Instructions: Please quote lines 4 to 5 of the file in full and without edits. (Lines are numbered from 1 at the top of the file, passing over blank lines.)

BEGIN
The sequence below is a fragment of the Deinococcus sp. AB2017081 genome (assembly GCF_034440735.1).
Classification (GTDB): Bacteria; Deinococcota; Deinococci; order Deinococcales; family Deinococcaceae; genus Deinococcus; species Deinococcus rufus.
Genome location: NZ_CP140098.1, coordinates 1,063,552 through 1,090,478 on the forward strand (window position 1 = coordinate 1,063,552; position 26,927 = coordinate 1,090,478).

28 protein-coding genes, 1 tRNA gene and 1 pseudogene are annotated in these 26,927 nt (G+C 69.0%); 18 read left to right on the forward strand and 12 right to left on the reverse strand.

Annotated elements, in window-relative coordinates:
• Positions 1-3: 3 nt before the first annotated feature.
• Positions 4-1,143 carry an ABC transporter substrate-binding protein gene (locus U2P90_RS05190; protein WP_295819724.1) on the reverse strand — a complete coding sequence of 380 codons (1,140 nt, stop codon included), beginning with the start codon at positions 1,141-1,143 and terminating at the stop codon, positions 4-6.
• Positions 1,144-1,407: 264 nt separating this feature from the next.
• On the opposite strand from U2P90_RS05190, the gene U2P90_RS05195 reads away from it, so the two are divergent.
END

28 protein-coding genes, 1 tRNA gene and 1 pseudogene are annotated in these 26,927 nt (G+C 69.0%); 18 read left to right on the forward strand and 12 right to left on the reverse strand.

Annotated elements, in window-relative coordinates: